Do a mental check when you climb the stairs, how are you breathing?, when you are sitting in front of the computer how are you breathing?, when you sleep at night how are you breathing?
Part of the reason why the nose can become blocked is because you are not using it enough.
As the saying goes “If you don’t use it you lose it” and it’s so true. There are very few advantages to mouth breathing.
The following exercises if done regularly will help relieve wheezing, persistent cough, and shortness of breath.
The Cupped Hands Technique.
- Bring your hands together, little fingers meeting and bring to your face covering your nose and mouth. You now have a little chamber from which to breathe in and out.
- Let your breathing settle. Then breathe in a little softer and gentle exhalation.
- Do this for 5 minutes.The air warms up pretty quickly and you rebreathe this air.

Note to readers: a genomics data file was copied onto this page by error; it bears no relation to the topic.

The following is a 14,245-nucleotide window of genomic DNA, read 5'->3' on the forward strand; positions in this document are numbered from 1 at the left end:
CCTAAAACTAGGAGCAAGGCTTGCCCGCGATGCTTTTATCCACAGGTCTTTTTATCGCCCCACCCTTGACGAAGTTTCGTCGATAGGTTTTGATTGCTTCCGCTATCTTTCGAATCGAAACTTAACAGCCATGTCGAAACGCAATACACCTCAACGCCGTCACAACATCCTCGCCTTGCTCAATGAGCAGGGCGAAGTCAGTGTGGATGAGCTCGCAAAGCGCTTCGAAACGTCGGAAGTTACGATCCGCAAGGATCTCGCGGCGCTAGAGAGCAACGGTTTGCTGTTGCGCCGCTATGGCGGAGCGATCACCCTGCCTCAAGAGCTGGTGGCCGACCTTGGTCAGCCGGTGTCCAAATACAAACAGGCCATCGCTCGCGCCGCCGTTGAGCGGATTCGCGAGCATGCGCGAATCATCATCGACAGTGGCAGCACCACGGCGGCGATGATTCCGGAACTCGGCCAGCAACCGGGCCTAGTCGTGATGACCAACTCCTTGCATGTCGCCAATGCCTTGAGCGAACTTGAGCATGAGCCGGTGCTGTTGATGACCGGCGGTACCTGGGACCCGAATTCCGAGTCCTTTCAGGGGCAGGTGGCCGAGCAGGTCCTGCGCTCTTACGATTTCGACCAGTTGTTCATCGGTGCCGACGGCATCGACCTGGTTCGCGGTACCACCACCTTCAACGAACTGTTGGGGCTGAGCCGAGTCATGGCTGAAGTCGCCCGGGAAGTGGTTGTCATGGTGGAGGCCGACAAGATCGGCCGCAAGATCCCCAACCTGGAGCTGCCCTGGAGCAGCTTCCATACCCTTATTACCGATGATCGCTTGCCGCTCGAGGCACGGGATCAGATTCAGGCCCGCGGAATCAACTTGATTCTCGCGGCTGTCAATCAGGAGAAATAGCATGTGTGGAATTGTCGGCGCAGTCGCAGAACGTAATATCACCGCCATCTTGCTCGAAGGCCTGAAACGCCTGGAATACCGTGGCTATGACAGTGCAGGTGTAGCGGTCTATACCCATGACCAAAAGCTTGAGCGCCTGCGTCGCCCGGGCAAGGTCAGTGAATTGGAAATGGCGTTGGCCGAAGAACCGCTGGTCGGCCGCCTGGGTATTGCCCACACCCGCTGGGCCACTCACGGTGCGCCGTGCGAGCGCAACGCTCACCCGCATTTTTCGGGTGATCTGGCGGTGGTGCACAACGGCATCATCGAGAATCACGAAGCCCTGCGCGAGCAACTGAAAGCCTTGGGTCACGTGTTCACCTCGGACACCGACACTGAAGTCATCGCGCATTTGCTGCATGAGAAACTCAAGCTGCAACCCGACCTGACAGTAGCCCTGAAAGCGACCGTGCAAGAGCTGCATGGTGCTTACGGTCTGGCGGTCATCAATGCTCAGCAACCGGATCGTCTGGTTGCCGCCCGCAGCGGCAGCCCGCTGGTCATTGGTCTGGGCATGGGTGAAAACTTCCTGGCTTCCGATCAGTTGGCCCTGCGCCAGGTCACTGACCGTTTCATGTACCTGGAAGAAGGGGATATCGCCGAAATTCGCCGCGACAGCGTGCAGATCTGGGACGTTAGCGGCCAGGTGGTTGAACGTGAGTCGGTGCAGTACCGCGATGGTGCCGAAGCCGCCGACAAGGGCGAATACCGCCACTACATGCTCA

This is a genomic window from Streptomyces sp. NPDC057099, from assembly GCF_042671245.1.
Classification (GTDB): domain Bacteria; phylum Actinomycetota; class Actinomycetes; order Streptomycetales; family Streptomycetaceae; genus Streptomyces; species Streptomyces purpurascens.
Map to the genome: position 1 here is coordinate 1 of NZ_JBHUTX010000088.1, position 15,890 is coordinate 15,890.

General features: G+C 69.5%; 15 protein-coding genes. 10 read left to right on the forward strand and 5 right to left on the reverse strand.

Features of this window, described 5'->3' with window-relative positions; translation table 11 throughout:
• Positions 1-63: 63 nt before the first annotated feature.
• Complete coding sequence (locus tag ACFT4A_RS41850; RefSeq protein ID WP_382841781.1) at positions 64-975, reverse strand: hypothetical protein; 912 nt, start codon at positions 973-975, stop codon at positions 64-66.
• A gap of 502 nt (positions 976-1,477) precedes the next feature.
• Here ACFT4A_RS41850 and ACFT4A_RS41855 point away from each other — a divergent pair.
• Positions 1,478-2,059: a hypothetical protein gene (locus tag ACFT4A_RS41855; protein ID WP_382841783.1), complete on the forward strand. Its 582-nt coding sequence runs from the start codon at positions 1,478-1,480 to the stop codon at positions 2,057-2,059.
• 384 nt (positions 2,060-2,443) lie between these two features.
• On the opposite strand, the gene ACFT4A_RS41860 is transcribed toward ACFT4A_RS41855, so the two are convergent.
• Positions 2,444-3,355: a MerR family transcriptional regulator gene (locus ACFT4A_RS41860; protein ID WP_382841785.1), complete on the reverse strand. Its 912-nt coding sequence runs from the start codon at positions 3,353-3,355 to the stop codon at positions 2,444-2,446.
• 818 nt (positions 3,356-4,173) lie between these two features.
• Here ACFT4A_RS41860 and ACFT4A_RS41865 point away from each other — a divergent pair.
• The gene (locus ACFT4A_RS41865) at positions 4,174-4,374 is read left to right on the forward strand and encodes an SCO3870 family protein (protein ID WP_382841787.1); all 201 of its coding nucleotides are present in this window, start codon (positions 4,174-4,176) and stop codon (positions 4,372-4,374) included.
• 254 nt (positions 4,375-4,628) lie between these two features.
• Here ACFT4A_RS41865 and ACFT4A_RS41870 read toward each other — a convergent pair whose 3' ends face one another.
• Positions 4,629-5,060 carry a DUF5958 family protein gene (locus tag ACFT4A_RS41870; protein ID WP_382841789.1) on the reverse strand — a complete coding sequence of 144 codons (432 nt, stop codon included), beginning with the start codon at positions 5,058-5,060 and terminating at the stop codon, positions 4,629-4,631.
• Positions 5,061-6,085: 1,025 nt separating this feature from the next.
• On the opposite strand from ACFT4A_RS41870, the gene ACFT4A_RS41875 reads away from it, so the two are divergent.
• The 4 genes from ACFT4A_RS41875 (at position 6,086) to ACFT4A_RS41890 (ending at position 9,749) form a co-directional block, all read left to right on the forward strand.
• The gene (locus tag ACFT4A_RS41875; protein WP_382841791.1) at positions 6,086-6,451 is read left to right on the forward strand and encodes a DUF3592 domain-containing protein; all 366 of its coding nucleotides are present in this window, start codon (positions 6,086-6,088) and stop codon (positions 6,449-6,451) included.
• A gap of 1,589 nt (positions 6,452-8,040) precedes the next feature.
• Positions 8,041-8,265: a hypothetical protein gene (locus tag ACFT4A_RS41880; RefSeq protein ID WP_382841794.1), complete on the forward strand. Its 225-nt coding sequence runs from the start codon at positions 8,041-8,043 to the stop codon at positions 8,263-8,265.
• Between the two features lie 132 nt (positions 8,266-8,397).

- As you continue with this exercise you are increasing CO2 in the blood, which will improve blood flow and oxygen delivery to the brain.
- This exercise simulates the” brown paper bag” technique, but it is safer because it allows a plentiful supply of oxygen while increasing CO2.
Breathing Recovery Exercise.
- Breathe in gently through the nose.
- Breathe out.
- Pinch your nose at the end of the out breath.
- Hold for 5 seconds.
- Breathe in.
- Normal breath – Then repeat – Don’t rush the exercise
- This exercise helps to take you out of stress mode. It is excellent exercise to start with and it calms that irritating cough and eases wheezing.